It has been a whirlwind year so far for Yuki Tsunoda as the team leader at AlphaTauri.
The team has undergone significant management changes behind the scenes, after Team Principal Franz Tost - who has been at the helm for 18 years - elected to step down ahead of 2024.
Tost will be replaced by former Ferrari Sporting Director Laurent Mekies and ex-FIA executive Peter Bayer, with Bayer already in post as CEO.
Tsunoda is also now on his third teammate of the season in Liam Lawson following the departure of Nyck de Vries due to poor results, and the sidelining of Daniel Ricciardo, after he broke his metacarpal in an unfortunate accident at Zandvoort.
This has all been topped off by one of his close team members whom he described as his 'best friend' leaving after the Canadian Grand Prix.
To say the Japanese driver has been pulling all the weight for the team this year is an understatement, with the three points they have scored all being down to his drives at Australia, Azerbaijan and most recently Belgium.
He was on for a decent result at Monza, before an engine failure on the formation lap put an early end to his chances.
Tsunoda spoke exclusively to RacingNews365 at the Italian Grand Prix about his season so far, and whether he plans to stay within the Red Bull family for the long term as they ditch Japanese engine supplier Honda from 2026.
"It would be nice if I could be able to stay at Red Bull," says Tsunoda.
"But to be honest, these things I don't know. They will decide it and I just have focus on what I have to do and make the result and naturally those two things will come."
Where does Tsunoda fit in?
The most logical step for a driver in AlphaTauri would be to graduate to the sister team and current world champions Red Bull.
But it has a driver conundrum as Sergio Perez fails to match the results of Max Verstappen, Ricciardo sets his sights on a full-time return, and Lawson proves his worth as the 'stand-in' amid a title challenge in Super Formula.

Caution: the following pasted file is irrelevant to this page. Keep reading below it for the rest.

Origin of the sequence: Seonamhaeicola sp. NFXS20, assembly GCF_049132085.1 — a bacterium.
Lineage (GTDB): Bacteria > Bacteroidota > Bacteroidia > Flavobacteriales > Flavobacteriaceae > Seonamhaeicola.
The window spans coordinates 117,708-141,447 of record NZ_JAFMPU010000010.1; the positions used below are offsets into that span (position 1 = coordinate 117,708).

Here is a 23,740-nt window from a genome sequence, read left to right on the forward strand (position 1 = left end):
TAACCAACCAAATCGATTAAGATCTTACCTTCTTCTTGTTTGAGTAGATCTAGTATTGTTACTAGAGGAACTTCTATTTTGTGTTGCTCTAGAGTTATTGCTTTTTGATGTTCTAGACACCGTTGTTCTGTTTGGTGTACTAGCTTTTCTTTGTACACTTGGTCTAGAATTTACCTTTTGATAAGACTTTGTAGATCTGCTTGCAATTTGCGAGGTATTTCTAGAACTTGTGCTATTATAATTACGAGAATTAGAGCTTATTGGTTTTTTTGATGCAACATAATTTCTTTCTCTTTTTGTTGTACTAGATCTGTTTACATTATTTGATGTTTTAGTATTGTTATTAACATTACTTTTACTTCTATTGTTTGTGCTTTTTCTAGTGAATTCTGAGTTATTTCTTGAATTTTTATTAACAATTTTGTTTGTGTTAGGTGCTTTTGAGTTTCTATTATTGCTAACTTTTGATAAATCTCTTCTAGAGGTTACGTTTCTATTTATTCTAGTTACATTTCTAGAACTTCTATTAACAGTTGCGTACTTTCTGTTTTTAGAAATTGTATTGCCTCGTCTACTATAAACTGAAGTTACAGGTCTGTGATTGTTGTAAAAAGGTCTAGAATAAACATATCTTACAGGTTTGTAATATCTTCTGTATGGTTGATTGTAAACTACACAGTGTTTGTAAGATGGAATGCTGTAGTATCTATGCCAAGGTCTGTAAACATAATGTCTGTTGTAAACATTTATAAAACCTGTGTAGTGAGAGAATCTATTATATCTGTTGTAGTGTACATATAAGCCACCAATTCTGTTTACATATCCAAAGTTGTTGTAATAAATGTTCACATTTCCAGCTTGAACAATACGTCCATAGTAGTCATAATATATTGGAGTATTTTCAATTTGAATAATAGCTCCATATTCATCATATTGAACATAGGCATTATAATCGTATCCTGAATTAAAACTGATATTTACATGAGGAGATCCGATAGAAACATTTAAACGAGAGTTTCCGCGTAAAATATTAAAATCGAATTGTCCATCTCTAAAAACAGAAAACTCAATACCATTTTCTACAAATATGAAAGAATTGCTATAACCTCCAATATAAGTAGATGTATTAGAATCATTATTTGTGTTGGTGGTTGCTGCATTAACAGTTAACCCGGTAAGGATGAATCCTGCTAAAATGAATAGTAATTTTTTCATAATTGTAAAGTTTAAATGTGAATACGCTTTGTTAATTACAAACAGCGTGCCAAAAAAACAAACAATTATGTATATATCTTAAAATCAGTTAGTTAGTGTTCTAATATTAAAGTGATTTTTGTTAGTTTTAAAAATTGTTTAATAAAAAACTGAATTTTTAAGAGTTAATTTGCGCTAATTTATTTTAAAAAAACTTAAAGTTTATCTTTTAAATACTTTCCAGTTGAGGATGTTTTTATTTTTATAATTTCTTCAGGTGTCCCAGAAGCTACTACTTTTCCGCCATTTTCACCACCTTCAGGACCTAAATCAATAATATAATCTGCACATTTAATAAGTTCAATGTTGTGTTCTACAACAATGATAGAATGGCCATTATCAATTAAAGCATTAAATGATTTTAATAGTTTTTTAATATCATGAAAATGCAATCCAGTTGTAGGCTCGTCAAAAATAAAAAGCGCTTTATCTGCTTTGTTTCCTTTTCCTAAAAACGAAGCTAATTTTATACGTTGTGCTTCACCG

Where does Tsunoda fit into this equation?
"I don't try to think about those things, maybe I can step up to Red Bull," he says.
"Those are things that you never know. So it's useless to think about those things, I'm just focused on what I'm doing and keep delivering my results.
"I want to focus more on showing my value as a driver, not just for this Red Bull but also for the other teams, which is the most important thing. That is my target."
Former teammate Pierre Gasly has already proven that the Red Bull route is not always the best option, having graduated from what was then Toro Rosso for 2019 before being shunted back to the junior team mid-season due to poor results.
The Frenchman finally made a switch outside of the Red Bull group this year when he went to Alpine, alongside former karting rival Esteban Ocon. But the move has put attention on Gasly for all the wrong reasons, as they also struggle with management change and poor reliability.
The last two years I didn't improve enough as a driver
Prior to making the move to Alpine, it was a drive to AlphaTauri's second victory that enabled Gasly to show his worth to the grid.
"Exactly, that's what I need," responds Tsunoda, when asked if that is a similar route he wants to take.
"I think the last two years I didn't improve enough as a driver, my value, how good I am. I think a lot of situations changed and everyone started to see what he [Gasly] could do and I wasn't able to so far and show my good performance.
"I would say the car is hard to perform well [in] and it's good thing they still watch what I'm all about."
Tost was one of the key figures within the team that convinced Red Bull to take him on, after seeing his results during his rookie Formula 2 season in 2020. He claimed three wins and third place in the standings, just 15 points behind champion Mick Schumacher.
"For sure he gave me three years and it's a big thing," Tsunoda says of Tost's three-year plan.
"That's also why I wanted to perform well for him, because it's his last year at AlphaTauri and without him, obviously, I would not be here.
"So I just want to drive well, as an appreciation for him.
"At least I hope that he can smile fully after the end of the race in Abu Dhabi!"